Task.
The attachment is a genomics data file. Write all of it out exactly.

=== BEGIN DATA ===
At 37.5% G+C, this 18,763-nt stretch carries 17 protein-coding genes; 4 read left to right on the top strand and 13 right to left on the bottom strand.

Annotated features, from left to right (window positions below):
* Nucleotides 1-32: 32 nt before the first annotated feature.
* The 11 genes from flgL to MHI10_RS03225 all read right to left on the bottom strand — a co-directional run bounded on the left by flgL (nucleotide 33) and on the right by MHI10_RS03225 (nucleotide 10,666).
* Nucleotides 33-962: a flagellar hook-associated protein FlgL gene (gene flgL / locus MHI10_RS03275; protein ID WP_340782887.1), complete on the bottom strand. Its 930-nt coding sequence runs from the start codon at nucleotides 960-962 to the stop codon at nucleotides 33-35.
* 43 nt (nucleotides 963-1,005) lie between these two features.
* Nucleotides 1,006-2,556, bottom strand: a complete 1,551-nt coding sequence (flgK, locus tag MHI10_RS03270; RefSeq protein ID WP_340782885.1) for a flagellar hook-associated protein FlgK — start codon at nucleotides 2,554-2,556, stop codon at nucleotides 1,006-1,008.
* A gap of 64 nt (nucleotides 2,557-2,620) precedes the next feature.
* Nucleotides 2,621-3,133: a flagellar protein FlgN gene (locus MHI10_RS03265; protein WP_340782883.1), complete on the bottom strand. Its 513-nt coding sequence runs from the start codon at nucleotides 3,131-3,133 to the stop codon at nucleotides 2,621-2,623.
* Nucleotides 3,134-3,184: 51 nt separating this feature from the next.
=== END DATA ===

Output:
At 37.5% G+C, this 18,763-nt stretch carries 17 protein-coding genes; 4 read left to right on the top strand and 13 right to left on the bottom strand.

Annotated features, from left to right (window positions below):
* Nucleotides 1-32: 32 nt before the first annotated feature.
* The 11 genes from flgL to MHI10_RS03225 all read right to left on the bottom strand — a co-directional run bounded on the left by flgL (nucleotide 33) and on the right by MHI10_RS03225 (nucleotide 10,666).
* Nucleotides 33-962: a flagellar hook-associated protein FlgL gene (gene flgL / locus MHI10_RS03275; protein ID WP_340782887.1), complete on the bottom strand. Its 930-nt coding sequence runs from the start codon at nucleotides 960-962 to the stop codon at nucleotides 33-35.
* 43 nt (nucleotides 963-1,005) lie between these two features.
* Nucleotides 1,006-2,556, bottom strand: a complete 1,551-nt coding sequence (flgK, locus tag MHI10_RS03270; RefSeq protein ID WP_340782885.1) for a flagellar hook-associated protein FlgK — start codon at nucleotides 2,554-2,556, stop codon at nucleotides 1,006-1,008.
* A gap of 64 nt (nucleotides 2,557-2,620) precedes the next feature.
* Nucleotides 2,621-3,133: a flagellar protein FlgN gene (locus MHI10_RS03265; protein WP_340782883.1), complete on the bottom strand. Its 513-nt coding sequence runs from the start codon at nucleotides 3,131-3,133 to the stop codon at nucleotides 2,621-2,623.
* Nucleotides 3,134-3,184: 51 nt separating this feature from the next.